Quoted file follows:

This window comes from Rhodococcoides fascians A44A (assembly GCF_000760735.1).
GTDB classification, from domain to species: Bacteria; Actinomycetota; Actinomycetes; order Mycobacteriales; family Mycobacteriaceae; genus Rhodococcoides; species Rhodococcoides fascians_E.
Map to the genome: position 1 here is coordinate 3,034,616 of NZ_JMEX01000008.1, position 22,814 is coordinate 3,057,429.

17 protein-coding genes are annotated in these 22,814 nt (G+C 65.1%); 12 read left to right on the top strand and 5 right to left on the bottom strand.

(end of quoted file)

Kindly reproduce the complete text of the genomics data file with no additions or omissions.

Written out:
This window comes from Rhodococcoides fascians A44A (assembly GCF_000760735.1).
GTDB classification, from domain to species: Bacteria; Actinomycetota; Actinomycetes; order Mycobacteriales; family Mycobacteriaceae; genus Rhodococcoides; species Rhodococcoides fascians_E.
Map to the genome: position 1 here is coordinate 3,034,616 of NZ_JMEX01000008.1, position 22,814 is coordinate 3,057,429.

17 protein-coding genes are annotated in these 22,814 nt (G+C 65.1%); 12 read left to right on the top strand and 5 right to left on the bottom strand.